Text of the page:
Joseph was instrumental in inserting the concept of counterproliferation into the center of the Bush administration's national security strategy. Counterproliferation is the first of the three pillars of the administration's WMD defense strategy, as outlined in the National Strategy to Combat Weapons of Mass Destruction - a document that Joseph helped draft - and in the White House's National Security Strategy.

In 1999, Joseph told the Senate Armed Services Committee that the country was unprepared to defend the homeland against new WMD threats. He recommended that the "United States acquire the capabilities to deny an enemy the benefits of these weapons. These capabilities - including passive and active defenses as well as improved counterforce means, such as the ability to destroy mobile missiles - offer the best chance to strengthen deterrence, and provide the best hedge against deterrence failure."

Joseph, founder and director of the Center for Counterproliferation at the National Defense University in Washington, DC, told the Senate committee: "We are making progress in improving our ability to strike deep underground targets, as well as in protecting the release of agents [meaning radioactive fallout]. We are revising joint doctrine for the conduct of military operations in an NBC environment [meaning one in which nuclear, biological, and chemical weapons are the weapons of choice], based on the assumption that chemical and biological use will be a likely condition of future warfare.

"In the new world we have entered, the only path to peace and security is the path of action," Joseph concluded - and that action includes the US's preemptive use of WMDs.

Not a high-profile hardliner like Bolton or former under secretary of defense for policy Douglas Feith, Joseph successfully avoided the public limelight - that is until the scandal of the 16 words in Bush's 2003 State of the Union Address about Iraq's alleged nuclear weapons development program.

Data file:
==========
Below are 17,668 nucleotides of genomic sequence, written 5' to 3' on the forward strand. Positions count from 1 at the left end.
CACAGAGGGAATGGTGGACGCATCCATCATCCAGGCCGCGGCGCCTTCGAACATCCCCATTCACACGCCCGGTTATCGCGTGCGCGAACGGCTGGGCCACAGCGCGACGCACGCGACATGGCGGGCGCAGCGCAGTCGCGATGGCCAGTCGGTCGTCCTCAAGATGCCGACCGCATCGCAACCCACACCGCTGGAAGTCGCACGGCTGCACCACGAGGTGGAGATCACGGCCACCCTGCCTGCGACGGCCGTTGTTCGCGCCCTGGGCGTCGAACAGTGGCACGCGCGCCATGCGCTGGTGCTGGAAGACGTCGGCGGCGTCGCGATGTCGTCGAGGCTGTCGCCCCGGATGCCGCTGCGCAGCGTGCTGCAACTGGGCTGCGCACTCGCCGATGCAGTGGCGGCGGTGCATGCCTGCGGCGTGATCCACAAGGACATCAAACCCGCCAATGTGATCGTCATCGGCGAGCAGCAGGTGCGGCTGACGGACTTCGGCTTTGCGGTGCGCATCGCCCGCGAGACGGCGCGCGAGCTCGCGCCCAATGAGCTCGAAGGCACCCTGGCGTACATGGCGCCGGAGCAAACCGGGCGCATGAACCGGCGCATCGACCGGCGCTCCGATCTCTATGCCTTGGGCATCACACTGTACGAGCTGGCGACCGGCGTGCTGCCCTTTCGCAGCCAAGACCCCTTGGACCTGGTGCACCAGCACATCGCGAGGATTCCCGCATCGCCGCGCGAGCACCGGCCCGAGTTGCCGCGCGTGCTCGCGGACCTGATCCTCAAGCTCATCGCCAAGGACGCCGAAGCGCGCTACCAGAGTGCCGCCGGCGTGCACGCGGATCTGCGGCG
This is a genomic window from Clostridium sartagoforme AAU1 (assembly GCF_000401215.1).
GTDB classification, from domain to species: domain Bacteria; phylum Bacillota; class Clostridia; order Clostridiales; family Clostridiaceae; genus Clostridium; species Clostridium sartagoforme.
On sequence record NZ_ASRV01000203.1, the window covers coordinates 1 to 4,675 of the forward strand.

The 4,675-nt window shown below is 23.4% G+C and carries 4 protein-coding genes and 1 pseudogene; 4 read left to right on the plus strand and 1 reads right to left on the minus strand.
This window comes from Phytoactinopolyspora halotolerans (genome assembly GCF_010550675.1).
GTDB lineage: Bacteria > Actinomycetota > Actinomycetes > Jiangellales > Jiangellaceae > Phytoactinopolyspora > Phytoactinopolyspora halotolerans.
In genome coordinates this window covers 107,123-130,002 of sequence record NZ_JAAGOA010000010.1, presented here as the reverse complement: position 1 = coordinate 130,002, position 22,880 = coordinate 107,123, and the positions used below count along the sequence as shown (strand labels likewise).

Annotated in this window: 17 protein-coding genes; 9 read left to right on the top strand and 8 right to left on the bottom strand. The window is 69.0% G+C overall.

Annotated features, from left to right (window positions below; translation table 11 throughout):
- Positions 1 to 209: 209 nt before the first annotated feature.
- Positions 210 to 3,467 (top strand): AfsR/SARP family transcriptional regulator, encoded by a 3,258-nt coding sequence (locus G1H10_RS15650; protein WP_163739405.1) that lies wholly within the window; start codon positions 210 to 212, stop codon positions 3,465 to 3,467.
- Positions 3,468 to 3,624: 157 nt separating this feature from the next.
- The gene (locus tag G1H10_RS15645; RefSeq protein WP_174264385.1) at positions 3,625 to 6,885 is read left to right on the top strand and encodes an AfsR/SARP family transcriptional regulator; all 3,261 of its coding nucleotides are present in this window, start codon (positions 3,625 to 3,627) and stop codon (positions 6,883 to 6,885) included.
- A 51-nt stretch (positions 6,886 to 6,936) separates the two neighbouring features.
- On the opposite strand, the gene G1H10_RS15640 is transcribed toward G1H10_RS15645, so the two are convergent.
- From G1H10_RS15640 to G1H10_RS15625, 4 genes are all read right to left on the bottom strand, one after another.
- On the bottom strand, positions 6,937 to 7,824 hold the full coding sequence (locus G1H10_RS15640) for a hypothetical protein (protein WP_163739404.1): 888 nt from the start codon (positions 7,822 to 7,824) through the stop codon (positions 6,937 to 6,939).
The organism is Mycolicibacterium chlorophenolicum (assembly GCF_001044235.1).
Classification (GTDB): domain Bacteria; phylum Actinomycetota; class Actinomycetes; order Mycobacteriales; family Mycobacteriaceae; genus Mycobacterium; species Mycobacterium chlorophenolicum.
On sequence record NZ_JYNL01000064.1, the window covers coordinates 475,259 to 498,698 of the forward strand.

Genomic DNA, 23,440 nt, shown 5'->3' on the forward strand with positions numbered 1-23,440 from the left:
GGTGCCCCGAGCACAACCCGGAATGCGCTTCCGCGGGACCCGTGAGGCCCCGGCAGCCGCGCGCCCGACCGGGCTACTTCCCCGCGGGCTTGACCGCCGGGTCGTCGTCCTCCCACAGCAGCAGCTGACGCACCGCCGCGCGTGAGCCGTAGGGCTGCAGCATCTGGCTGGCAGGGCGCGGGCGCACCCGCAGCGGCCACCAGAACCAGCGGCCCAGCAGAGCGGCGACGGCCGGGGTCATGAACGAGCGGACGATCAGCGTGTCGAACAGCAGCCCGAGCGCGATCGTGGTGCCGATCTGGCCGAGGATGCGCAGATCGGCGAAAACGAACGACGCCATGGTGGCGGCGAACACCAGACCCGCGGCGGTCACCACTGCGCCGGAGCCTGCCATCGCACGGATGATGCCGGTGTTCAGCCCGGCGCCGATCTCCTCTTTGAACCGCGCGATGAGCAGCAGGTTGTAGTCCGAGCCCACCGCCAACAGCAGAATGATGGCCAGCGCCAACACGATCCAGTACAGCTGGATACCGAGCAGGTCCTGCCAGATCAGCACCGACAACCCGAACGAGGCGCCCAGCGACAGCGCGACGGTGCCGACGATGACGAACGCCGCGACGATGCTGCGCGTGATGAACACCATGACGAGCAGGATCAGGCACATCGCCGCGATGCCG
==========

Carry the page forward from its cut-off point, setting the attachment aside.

Press reports and congressional testimony by Central Intelligence Agency (CIA) officials later revealed that the CIA had vigorously protested the inclusion in that speech of any assertion that Iraq was developing nuclear weapons since their intelligence would not support such a conclusion. Alan Foley, the CIA's top expert on weapons of mass destruction, told Congress that Joseph repeatedly pressed the CIA to back the inclusion in Bush's speech of a statement about Iraq's attempts to buy uranium from Niger.

The new under secretary of state for arms control has said his "starting point and first conclusion" in formulating national security strategy is the fact that "nuclear, biological and chemical weapons are a permanent feature of the international environment".

As his second conclusion, Joseph asserted that nuclear, biological, and chemical weapons "have substantial utility", and added as a corollary that a versatile US WMD capability is essential "to deny an enemy of these weapons" since "the threat of retaliation or punishment that formed the basis for our deterrent policy in the Cold War is not likely to be sufficient".

The arms control chief is a new breed of militarist who believes that in a world where weapons of mass destruction may be proliferating, it behooves the United States to bolster its own WMD arsenal and then use it against other proliferators.

Tom Barry

Tom Barry is policy director of the International Relations Center.
Published with permission of the International Relations Center

(Copyright 2005 International Relations Center.)